Out-of-kilter cortisol increases hunger and promotes the desire for high-calorie foods. It may also cause muscle loss and increased fat storage, which is a major health concern. High levels of cortisol cause blood sugar to rise, so more insulin is produced, which can lead to the build-up of visceral fat in the abdomen. That’s a broad-brushstroke take on hormone interaction.
Sports endocrinologist Dr Nicky Keay urges us to regard hormones as working like an orchestra – countless interactions between chemicals and systems.
“There is always a control hormone, and when interpreting hormone levels in a blood test, you have to take into account what the athlete has done prior to the test. If a cyclist has done a massive training camp, you would see different levels of hormones compared to when they are rested.”
Among her many other roles, Dr Keay is chief medical officer for Forth Edge, a biomarker-testing company that provides mail-order test kits to sportspeople, and which claims: “Test regularly, and you’ll get to know your body like never before. You’ll understand what it needs, and how to train and race sustainably while optimising your performance.” See forthedge.co.uk for more.
Allergies and intolerances
Asthma is on the increase. If you feel your breathing is restricted at certain times of the year or during exercise, it may well be asthma. Ask your GP to check, as asthma is very treatable. Similarly, some food intolerances are easy to diagnose. If you feel bloated after eating certain foods, you may be intolerant to something you’re eating. If you cut that food out and symptoms disappear, you’ve successfully self-diagnosed. Same goes for energy drinks.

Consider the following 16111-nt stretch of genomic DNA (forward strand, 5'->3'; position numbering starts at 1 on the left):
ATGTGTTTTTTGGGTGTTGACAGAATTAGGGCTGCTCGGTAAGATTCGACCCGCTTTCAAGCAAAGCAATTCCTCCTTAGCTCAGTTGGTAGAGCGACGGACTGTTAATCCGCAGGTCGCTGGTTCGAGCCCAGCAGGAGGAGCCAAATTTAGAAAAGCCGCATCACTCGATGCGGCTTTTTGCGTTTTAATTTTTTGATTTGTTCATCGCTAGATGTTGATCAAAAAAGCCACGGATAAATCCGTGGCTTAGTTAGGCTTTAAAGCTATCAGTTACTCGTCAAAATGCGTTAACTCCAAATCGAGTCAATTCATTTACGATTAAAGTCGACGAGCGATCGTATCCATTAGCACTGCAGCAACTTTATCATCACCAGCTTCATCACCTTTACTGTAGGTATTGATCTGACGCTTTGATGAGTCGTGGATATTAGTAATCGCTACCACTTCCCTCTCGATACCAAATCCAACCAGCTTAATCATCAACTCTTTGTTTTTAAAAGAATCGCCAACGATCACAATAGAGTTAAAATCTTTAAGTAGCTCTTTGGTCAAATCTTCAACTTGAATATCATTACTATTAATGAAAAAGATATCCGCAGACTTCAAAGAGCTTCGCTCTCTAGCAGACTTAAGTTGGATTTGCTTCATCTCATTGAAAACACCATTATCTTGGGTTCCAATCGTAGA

Coeliac disease is an autoimmune disease that affects the gut. It’s triggered by gluten but can be quite difficult to diagnose – the numbers of people going gluten-free far outweigh coeliac disease diagnoses. If your stomach feels distended after eating wheat products (rich in gluten) or you suffer from persistent diarrhoea, see your GP.
We spoke to a cycling GP in Ireland, Dr Conor McGrane, about blood pressure checks. He advises: “Among younger people, blood pressure checks are not so relevant, but if you are 40 or older, it should be checked by a doctor at least once a year. Cyclists are generally fitter than the average population, so their blood pressure readings are on average seven to 10 percent lower than a non-exerciser of the same age.”
That’s not to say you should be complacent about blood pressure, as McGrane explains: “Cyclists can still have high blood pressure. High readings should be investigated, as exercising with very high blood pressure can be dangerous, risking heart attack or stroke. There are treatments, though, so long-term you should be able to keep cycling.”
Bone mineral density
Bone tissue plays a significant role in our health, fitness and wellbeing, and cyclist’s bones are under particular threat because our sport isn’t load-bearing – our wheels take the strain, not our limbs. Bones thrive under load; it’s part of what stimulates their growth – ours miss out.
Dr Nicky Keay again: “In one study, 15 male cyclists, all of good standard, including two World Tour riders, had their bone density checked. It was found that half had a Z score [key measure of bone density] below average for their age. Some were really at the low end of the range – those were the riders restricting calories to lose weight.”
Testing bone health requires highly specialist equipment only available in a few hospitals.